Loop Communications comes full circle

James Dodd oversees a pilot program that tracks patients’ vital signs, recording the information in real time, so doctors can monitor the results.

James Dodd oversees a pilot program that tracks patients’ vital signs, recording the information in real time, so doctors can monitor the results.

Loop Communications wants you there, in the loop.

That’s why Loop Communications developed a tool that requires a confidential answer when people talk about their health, said developer James Dodd.

Loop is the newest division of Delta Solutions & Strategies.

First, Delta’s platform

Delta contracts with the U.S. Department of Defense specializing in information technology, said Senior Partner Kelly Bain.

“We provide expertise as contractors on classified systems, mostly for the Air Force,” she said, “all systems that support military operations, particularly to the Air Force in the space arena.”

Managing federally sensitive and confidential information, Delta has the government clearances and knowledge of how to conduct business with the federal government. Delta has been through the federal acquisition process to become an approved seller.

Delta employees work directly with specialists in the military, gathering information.

“Our folks are experts at creating information, assimilating, managing and producing information in support of military missions,” Bain said.

All the work is classified.

The company provides support from basic help desk support to system configuration and network design.

Their services include program managers, acquisition experts and technology specialists, in support of defense systems across the globe.

“Most of the systems we support are space-based,” she said.

For example, if the military received a tip that a dirty bomb was in a shipping container headed to the U.S., Delta might deploy personnel to work directly with the government.

Those Delta employees would “not do the work for the government, but assist the government in how to manage a national threat,” Bain said.

Under the hypothetical situation, Delta would help the government amass information gathered from multiple sources and determine how the U.S. would prevent a bomb from being detonated.

Today, most information is collected with space-based systems, satellites, telecommunications and Internet communications.

Business changes

Delta experienced a significant shift during the recent economic downturn and when the government closed down in October. At one time, the company employed 150 workers.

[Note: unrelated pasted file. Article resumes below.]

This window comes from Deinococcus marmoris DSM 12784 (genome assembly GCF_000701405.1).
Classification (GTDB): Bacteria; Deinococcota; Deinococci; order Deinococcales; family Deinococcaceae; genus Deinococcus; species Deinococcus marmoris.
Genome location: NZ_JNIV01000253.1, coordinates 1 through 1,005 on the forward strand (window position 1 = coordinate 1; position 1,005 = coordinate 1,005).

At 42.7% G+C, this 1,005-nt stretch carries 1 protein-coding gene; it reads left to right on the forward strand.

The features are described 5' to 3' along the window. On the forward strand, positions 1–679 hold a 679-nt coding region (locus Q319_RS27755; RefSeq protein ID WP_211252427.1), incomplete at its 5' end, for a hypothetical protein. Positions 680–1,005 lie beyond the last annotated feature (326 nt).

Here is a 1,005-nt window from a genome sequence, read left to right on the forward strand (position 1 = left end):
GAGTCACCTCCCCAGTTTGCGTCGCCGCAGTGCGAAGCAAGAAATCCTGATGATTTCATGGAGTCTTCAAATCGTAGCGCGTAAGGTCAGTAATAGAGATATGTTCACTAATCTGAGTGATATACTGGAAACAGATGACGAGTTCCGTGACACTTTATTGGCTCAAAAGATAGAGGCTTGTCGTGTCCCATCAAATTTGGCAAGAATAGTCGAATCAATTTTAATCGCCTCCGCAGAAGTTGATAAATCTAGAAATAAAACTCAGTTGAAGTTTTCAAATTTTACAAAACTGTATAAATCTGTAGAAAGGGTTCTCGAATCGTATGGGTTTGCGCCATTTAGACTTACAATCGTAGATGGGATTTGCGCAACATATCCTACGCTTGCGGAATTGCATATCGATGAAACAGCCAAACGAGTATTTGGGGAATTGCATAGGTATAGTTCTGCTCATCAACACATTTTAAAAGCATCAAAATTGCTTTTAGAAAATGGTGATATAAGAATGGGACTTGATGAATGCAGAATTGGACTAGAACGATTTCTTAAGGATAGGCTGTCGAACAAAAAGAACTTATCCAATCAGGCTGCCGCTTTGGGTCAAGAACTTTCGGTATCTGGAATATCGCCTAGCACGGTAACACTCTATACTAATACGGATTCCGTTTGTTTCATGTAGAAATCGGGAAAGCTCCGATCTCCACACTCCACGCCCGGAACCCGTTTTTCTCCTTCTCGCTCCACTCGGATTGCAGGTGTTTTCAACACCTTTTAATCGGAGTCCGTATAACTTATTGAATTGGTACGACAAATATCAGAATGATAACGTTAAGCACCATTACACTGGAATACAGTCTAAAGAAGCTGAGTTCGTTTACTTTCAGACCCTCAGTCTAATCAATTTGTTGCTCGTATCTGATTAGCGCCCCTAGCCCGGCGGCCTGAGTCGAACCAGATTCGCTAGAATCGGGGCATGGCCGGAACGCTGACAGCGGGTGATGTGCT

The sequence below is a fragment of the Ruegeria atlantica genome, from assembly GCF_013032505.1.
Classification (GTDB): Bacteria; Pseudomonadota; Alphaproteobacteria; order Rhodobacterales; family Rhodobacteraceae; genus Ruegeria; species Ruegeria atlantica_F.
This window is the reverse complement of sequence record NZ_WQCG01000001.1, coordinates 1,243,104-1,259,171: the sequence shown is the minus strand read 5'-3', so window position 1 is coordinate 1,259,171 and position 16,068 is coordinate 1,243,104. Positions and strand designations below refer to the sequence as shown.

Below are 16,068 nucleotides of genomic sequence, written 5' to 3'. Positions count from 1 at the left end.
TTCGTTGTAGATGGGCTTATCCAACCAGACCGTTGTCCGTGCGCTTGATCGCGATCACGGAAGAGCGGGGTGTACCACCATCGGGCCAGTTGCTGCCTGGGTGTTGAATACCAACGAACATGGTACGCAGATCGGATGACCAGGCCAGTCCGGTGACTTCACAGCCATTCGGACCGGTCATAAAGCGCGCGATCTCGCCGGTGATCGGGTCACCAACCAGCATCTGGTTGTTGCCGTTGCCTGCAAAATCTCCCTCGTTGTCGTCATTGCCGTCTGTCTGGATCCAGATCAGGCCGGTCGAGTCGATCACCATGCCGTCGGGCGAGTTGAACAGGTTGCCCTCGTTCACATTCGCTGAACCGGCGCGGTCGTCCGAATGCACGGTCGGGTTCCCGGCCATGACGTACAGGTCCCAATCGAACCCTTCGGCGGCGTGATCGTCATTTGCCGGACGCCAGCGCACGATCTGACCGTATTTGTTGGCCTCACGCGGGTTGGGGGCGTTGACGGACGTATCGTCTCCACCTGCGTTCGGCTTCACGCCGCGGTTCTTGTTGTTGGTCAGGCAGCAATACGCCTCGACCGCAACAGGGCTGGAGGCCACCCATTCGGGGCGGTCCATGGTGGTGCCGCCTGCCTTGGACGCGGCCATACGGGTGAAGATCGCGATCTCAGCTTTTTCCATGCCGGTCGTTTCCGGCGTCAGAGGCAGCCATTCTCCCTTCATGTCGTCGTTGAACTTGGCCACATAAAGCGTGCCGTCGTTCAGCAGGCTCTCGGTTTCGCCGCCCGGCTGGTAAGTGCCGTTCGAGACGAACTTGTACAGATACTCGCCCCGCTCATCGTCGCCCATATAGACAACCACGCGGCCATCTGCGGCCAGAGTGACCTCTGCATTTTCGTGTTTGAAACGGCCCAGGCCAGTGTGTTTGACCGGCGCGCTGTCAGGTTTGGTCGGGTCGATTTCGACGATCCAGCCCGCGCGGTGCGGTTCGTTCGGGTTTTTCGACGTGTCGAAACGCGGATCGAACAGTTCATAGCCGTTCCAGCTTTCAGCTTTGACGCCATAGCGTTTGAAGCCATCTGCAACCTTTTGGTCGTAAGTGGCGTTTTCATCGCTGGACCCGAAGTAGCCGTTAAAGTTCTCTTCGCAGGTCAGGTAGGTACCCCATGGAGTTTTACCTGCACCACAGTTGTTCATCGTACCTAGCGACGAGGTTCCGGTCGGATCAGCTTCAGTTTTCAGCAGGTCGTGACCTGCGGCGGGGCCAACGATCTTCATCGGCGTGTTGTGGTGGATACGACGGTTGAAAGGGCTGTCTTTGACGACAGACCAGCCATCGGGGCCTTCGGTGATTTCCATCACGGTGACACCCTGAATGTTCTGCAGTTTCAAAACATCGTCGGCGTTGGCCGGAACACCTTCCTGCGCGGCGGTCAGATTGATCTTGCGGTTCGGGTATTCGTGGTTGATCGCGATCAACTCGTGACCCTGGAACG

“We grew significantly until the point that the government was hit with budgetary cuts and sequestration, in-sourcing,” she said. “All those political hot button issues hurt.

“Just like everybody else in our industry, federal budgetary cutbacks certainly affect programs that trickle down to affect employment of the people who support these programs.”

In the past three years, with the budget cut 50 percent, the company laid off nearly half its workforce. But business has been slowly climbing out of the slump, she said.

During that time, diversification of products has helped Delta.

Back in the Loop

Delta’s newest product is Loop Communications, the brainchild of James Dodd, CEO of Loop.

Product is currently being tested by Loop with Colorado Springs Health Partners, the largest physician group in Colorado Springs. Like other Delta operations, Loop involves sensitive, confidential information.

The product is called NOMIS, or Notification, Observation Monitoring Information Systems. It sends out a notification question, which then requires a task to be performed before notifications stop. Once that task is complete, Loop or the system administrator will gather and record the information.

The pilot program with CSHP works to measure patients’ blood pressure and check for their hypertension.

Using cell phones or landlines, patients with high blood pressure are sent notifications to take their blood pressure. Once the measurement is done, the patient must report back, via phone. The administrator — the physician’s office in this case — records the information in a patient’s file and compares new results with the patient’s file, Dodd said.

“The patients are recording their blood pressure every day,” Bain said. “So instead of just writing it on the back of a napkin and forgetting to bring it in to the next doctor’s visit, their blood pressure is now being texted back and it goes into our system.”

In addition, the system tracks information in real time, so patients, their family members and the doctor’s office may monitor results more closely than in the past, Dodd said.

Many applications exist for this program beyond helping the elderly. For example, like the elderly, the developmentally disabled want to live as independently as possible, Dodd said.

“Through the system, NOMIS can remind them to lock their door at night, to feed their animals, to take their medication,” Dodd said.

Currently, Loop sends notifications to patients in the CSHP pilot program. The message is “signed” by the doctor, so patients see or hear their doctor’s name attached to the message and respond with urgency.

The process will change people’s behavior, he said.

“It will make people more accountable,” Dodd said, especially “people who want to be compliant, healthier,” adding that the system will save money and help medical offices’ operations flow more efficiently.

Loop started in March 2012, with Dodd as 49 percent owner and Bain owning the balance. They have been friends many years, he said.

“I fall under the Delta infrastructure,” Dodd said.

By Marija B. Vader, Colorado Springs Business Journal